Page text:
Okay, now I’m off the soapbox and am going to go over some of what we do in the spring. Last year we implemented a new schedule, which was probably the best one I have ever had. We are a young team and I felt we needed more development time with our players. After meeting with the coaching staff, they agreed, and we came up with this schedule. We have the players for about three weeks when they get back from Christmas break. We then go into spring ball and play our spring game the Thursday before spring break. When we get back we have them for the rest of the semester until May, followed by a short break, and then into the summer.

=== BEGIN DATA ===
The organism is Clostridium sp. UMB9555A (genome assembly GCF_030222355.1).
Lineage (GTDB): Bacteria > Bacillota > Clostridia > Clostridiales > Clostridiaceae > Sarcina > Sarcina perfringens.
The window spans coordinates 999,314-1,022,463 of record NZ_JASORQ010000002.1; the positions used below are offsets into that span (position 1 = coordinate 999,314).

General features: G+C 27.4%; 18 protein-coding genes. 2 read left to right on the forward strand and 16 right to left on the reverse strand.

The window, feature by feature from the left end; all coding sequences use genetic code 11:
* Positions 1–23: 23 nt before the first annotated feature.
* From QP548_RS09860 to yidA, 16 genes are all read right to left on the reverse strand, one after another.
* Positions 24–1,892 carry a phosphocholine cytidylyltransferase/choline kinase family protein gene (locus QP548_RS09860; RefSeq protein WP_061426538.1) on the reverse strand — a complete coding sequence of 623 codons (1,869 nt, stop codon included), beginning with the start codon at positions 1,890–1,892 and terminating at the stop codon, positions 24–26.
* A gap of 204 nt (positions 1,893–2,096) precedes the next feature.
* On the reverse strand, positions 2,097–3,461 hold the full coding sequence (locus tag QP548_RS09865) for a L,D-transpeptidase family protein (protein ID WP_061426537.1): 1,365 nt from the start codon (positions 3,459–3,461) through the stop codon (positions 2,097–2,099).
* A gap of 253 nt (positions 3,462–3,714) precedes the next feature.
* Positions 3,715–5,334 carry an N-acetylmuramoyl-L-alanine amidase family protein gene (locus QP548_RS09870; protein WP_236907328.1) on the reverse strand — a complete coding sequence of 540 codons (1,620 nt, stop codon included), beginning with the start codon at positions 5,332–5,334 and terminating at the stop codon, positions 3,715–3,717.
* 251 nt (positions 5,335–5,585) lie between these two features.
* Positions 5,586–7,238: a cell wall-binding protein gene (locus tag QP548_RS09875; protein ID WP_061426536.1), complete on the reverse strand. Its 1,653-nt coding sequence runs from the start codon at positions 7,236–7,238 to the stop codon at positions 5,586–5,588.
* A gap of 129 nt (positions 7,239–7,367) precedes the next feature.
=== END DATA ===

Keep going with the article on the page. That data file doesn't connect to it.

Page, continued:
strength coach culture

So we have a short three-week window to establish all we can for the year. How do we do it in that short amount of time you ask? The answer: we put the fun in fundamentals. We lift three times per week and perform agility work, stations, and running twice per week. We go hard but keep it simple. We use basic big lifts in the weight room and may add a few new exercises, depending on team needs. These new exercises will address strengths, weaknesses, or just include the next step in their progression. No matter what, we hammer technique and execution, along with stamping out any bad habits.